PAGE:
Saturday, December 13, 2008


In class I learned the most accurate predictor of falls for the elderly is a previous history of falls. I never learned when someone should start documenting such falls. So, to err on the side of safety, and to avoid possible future litigation, I think it right to report the beginning of my wife's fall history. Enter with me into our pre-dawn bedroom three days ago. The window was open and a chill was in the room. There we were, with blankets over our bodies, praying to start the day, looking like two bears foraging for berries who were probably fast asleep, and therefore, motionless. When Anna finished her prayer, she got up to get ready for her 12 hour shift and I continued to pray/sleep in my bear-crouch. All of the sudden I heard a thud and looked over to see Anna lying motionless on the ground, right next to my closet. I jumped over to her and asked her if she was okay and it tooka good five seconds for her to respond. In classic Anna style, the first response from her was a long laugh. This was the first time I had actually seen someone faint and it was just like the movies. And so begins Anna's medical history of falls. Technically, fainting is outside the scope of a fall, but it still should be noted. Anna is the little engine that could. She goes, goes, and goes. I don't know many people who can work three straight 13.5 hour shifts in the hospital and still have as much energy for life as she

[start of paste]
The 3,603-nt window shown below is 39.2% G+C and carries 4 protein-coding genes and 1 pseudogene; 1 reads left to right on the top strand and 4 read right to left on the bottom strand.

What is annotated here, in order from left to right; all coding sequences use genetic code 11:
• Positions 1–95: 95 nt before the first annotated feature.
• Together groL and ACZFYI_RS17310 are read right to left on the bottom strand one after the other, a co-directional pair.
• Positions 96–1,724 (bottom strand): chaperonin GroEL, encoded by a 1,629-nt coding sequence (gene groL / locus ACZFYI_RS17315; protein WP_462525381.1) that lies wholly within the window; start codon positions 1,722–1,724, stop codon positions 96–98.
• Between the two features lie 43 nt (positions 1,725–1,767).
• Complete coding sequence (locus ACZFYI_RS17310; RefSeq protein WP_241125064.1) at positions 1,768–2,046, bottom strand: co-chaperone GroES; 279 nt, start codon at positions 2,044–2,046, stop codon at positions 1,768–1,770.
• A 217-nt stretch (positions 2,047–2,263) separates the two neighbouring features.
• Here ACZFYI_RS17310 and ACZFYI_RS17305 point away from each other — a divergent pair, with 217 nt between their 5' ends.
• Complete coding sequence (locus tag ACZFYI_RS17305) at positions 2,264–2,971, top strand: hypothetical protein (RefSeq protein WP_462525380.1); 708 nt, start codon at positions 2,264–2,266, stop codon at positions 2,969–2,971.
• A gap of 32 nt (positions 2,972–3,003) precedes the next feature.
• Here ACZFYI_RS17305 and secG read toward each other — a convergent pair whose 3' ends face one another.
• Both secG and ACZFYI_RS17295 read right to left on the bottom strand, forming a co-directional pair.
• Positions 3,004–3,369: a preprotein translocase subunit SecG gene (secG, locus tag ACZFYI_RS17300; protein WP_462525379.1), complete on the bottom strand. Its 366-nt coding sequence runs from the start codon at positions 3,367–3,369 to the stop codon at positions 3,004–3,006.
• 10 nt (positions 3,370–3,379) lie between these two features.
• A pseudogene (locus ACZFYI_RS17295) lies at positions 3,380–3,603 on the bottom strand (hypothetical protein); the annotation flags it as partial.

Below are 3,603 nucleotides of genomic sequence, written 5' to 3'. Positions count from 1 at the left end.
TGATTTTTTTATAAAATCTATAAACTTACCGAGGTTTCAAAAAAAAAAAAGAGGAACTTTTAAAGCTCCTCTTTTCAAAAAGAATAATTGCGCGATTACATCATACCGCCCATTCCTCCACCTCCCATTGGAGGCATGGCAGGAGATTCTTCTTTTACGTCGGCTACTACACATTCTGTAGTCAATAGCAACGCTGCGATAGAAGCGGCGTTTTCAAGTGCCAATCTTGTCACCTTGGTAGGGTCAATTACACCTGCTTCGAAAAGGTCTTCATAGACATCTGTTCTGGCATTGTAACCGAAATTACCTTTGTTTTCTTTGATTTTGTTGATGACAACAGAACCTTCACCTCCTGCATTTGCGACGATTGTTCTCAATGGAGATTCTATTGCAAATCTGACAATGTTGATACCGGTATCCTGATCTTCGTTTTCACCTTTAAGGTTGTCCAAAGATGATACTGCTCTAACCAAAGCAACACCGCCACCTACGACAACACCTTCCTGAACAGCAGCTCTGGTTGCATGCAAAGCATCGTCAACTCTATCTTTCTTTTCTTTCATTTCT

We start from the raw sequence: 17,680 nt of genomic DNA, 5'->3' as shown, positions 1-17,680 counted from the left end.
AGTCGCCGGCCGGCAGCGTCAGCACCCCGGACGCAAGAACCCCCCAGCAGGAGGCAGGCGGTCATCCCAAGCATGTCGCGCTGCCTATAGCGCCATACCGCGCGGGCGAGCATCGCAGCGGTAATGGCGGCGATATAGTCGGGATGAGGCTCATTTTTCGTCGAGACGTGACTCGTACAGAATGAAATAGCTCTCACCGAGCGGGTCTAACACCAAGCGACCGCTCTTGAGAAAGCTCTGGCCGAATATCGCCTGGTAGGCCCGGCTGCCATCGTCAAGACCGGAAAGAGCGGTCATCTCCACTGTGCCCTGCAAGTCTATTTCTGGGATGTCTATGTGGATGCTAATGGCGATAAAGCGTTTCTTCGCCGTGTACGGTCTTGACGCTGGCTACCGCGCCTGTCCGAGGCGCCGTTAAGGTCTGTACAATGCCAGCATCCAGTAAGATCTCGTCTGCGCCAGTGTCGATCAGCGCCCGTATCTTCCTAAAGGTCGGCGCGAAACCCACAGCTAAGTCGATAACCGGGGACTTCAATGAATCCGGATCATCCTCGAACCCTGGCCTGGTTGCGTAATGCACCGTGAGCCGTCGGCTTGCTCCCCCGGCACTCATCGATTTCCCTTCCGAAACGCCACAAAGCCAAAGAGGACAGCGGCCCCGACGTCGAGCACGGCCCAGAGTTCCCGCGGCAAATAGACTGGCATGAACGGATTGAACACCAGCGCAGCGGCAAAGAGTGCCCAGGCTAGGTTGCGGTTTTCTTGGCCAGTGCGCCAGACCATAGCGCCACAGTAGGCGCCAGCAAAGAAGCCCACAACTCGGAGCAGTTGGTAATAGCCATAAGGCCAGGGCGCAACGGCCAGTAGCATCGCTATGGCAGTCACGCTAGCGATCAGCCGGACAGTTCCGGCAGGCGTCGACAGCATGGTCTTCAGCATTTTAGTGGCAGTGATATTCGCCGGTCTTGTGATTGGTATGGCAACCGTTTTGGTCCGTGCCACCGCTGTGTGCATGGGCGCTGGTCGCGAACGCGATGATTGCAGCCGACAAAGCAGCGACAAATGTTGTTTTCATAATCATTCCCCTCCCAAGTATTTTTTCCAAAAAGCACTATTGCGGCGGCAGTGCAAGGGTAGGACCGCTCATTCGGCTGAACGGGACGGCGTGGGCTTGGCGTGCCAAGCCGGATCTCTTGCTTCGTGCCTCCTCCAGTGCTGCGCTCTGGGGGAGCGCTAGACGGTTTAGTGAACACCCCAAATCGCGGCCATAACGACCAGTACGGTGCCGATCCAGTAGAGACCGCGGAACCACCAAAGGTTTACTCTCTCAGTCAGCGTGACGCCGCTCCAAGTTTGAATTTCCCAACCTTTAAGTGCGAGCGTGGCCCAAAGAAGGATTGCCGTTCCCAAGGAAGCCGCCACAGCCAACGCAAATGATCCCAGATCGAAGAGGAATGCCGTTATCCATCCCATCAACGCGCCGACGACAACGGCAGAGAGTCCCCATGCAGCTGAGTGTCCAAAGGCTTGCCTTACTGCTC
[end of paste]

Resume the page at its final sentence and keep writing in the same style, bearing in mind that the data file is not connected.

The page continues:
1 comment:

Camille said...

Ha ha! Anna told me about fainting, but this version was very entertaining. Let's hope it doesn't become a habit! :)